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TOUCH(1)		FreeBSD	General	Commands Manual		      TOUCH(1)

     touch -- change file access and modification times

     touch [-A [-][[hh]mm]SS] [-acfhm] [-r file] [-t [[CC]YY]MMDDhhmm[.SS]]
	   file	...

     The touch utility sets the	modification and access	times of files.	 If
     any file does not exist, it is created with default permissions.

     By	default, touch changes both modification and access times.  The	-a and
     -m	flags may be used to select the	access time or the modification	time
     individually.  Selecting both is equivalent to the	default.  By default,
     the timestamps are	set to the current time.  The -t flag explicitly spec-
     ifies a different time, and the -r	flag specifies to set the times	those
     of	the specified file.  The -A flag adjusts the values by a specified

     The following options are available:

     -A	     Adjust the	access and modification	time stamps for	the file by
	     the specified value.  This	flag is	intended for use in modifying
	     files with	incorrectly set	time stamps.

	     The argument is of	the form ``[-][[hh]mm]SS'' where each pair of
	     letters represents	the following:

		   -	   Make	the adjustment negative: the new time stamp is
			   set to be before the	old one.
		   hh	   The number of hours,	from 00	to 99.
		   mm	   The number of minutes, from 00 to 59.
		   SS	   The number of seconds, from 00 to 59.

	     The -A flag implies the -c	flag: if any file specified does not
	     exist, it will be silently	ignored.

     -a	     Change the	access time of the file.  The modification time	of the
	     file is not changed unless	the -m flag is also specified.

     -c	     Do	not create the file if it does not exist.  The touch utility
	     does not treat this as an error.  No error	messages are displayed
	     and the exit value	is not affected.

     -f	     Attempt to	force the update, even if the file permissions do not
	     currently permit it.

     -h	     If	the file is a symbolic link, change the	times of the link
	     itself rather than	the file that the link points to.  Note	that
	     -h	implies	-c and thus will not create any	new files.

     -m	     Change the	modification time of the file.	The access time	of the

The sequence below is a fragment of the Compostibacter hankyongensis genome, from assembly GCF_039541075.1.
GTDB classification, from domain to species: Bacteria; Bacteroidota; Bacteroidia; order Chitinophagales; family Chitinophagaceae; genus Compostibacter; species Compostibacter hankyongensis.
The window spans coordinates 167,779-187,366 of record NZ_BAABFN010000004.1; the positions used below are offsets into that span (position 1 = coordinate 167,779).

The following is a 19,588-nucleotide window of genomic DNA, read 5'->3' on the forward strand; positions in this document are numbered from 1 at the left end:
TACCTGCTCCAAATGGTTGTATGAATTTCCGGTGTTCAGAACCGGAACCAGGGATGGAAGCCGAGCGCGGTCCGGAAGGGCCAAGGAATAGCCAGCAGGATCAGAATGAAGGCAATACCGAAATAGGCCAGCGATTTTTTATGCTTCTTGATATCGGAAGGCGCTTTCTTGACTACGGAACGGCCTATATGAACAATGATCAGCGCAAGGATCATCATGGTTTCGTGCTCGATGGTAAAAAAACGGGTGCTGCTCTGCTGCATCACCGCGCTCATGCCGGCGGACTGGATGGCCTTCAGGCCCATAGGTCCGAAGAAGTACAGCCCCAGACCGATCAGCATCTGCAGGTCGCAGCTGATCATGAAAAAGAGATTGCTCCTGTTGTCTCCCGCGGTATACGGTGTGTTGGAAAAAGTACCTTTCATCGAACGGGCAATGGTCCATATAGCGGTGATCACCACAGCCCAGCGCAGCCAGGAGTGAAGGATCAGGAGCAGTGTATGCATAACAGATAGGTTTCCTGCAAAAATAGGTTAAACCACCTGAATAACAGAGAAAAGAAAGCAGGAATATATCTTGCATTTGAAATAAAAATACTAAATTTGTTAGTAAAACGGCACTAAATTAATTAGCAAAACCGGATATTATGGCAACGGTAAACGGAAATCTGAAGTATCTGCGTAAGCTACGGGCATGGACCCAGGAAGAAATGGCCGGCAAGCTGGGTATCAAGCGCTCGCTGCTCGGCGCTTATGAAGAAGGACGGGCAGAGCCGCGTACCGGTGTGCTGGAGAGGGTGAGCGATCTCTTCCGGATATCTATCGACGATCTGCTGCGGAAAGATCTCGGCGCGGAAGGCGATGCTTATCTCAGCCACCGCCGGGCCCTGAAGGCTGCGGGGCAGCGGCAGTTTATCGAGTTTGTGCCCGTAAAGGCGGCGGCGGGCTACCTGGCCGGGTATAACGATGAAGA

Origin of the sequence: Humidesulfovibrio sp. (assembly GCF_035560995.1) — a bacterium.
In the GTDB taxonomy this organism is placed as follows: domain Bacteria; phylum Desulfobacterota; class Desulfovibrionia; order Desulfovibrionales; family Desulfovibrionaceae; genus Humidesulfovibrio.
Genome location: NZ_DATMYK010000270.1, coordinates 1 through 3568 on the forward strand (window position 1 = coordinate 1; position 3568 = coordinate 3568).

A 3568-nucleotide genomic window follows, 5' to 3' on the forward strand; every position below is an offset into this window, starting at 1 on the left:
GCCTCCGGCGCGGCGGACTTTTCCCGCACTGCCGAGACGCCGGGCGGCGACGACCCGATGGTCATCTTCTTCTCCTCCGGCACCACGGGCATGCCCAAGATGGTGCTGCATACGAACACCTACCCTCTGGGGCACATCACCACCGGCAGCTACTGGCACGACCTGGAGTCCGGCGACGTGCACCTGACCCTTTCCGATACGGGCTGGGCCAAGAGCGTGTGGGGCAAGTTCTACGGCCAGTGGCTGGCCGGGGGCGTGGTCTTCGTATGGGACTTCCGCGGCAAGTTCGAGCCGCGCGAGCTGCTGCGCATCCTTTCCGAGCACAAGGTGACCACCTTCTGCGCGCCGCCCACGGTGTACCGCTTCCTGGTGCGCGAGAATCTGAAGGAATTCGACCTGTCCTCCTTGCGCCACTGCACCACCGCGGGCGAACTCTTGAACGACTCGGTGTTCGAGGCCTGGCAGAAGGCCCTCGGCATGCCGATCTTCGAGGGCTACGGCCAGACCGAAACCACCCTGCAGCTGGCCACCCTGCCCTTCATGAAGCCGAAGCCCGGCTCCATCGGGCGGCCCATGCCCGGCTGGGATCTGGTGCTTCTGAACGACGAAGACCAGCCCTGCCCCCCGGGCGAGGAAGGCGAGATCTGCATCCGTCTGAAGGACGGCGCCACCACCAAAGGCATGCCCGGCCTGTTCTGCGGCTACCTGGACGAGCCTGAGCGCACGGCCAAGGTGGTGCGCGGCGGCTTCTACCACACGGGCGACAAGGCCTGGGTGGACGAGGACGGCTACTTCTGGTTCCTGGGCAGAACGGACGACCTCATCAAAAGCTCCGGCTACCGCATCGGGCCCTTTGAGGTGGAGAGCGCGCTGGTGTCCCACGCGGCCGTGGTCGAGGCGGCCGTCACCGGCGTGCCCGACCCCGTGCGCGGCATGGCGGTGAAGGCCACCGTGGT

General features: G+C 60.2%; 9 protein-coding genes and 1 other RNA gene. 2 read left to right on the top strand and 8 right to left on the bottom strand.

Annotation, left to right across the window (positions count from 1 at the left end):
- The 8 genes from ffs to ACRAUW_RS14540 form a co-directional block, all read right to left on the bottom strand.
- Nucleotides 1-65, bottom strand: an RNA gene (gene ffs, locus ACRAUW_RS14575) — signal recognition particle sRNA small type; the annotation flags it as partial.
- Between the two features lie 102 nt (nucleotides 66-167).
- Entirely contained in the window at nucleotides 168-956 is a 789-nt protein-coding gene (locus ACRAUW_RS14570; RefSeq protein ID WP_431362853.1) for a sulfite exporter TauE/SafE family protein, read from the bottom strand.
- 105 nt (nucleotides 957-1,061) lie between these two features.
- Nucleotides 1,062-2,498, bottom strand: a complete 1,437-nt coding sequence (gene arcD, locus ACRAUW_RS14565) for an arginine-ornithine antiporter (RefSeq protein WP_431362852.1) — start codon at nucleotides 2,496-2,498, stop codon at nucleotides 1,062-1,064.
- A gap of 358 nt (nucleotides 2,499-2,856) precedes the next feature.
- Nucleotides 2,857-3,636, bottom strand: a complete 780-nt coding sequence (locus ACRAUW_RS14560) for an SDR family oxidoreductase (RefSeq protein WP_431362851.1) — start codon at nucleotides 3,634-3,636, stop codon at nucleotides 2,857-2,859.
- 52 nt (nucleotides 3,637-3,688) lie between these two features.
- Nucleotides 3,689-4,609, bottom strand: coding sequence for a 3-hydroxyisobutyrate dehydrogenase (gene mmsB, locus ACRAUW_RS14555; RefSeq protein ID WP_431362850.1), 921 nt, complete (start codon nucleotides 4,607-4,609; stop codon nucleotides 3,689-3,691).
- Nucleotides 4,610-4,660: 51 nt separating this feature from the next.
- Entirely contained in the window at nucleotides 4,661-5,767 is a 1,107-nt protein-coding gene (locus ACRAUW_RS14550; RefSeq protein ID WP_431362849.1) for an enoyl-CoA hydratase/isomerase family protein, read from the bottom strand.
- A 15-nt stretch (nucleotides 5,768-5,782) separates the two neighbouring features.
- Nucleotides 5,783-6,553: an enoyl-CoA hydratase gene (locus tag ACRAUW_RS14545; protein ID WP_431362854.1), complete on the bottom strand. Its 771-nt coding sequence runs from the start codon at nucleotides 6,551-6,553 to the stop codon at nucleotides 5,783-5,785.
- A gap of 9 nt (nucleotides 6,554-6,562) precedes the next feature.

file is not changed unless	the -a flag is also specified.

     -r	     Use the access and	modifications times from the specified file
	     instead of	the current time of day.

     -t	     Change the	access and modification	times to the specified time
	     instead of	the current time of day.  The argument is of the form
	     ``[[CC]YY]MMDDhhmm[.SS]'' where each pair of letters represents
	     the following:

		   CC	   The first two digits	of the year (the century).
		   YY	   The second two digits of the	year.  If ``YY'' is
			   specified, but ``CC'' is not, a value for ``YY''
			   between 69 and 99 results in	a ``CC'' value of 19.
			   Otherwise, a	``CC'' value of	20 is used.
		   MM	   The month of	the year, from 01 to 12.
		   DD	   the day of the month, from 01 to 31.
		   hh	   The hour of the day,	from 00	to 23.
		   mm	   The minute of the hour, from	00 to 59.
		   SS	   The second of the minute, from 00 to	61.

	     If	the ``CC'' and ``YY'' letter pairs are not specified, the val-
	     ues default to the	current	year.  If the ``SS'' letter pair is
	     not specified, the	value defaults to 0.

     The touch utility exits 0 on success, and >0 if an	error occurs.

     The obsolescent form of touch, where a time format	is specified as	the
     first argument, is	supported.  When no -r or -t option is specified,
     there are at least	two arguments, and the first argument is a string of
     digits either eight or ten	characters in length, the first	argument is
     interpreted as a time specification of the	form ``MMDDhhmm[YY]''.

     The ``MM'', ``DD'', ``hh''	and ``mm'' letter pairs	are treated as their
     counterparts specified to the -t option.  If the ``YY'' letter pair is in
     the range 39 to 99, the year is set to 1939 to 1999, otherwise, the year
     is	set in the 21st	century.


     The touch utility is expected to be a superset of the IEEE	Std 1003.2
     (``POSIX.2'') specification.

     A touch utility appeared in Version 7 AT&T	UNIX.

FreeBSD	6.3			April 28, 1995			   FreeBSD 6.3


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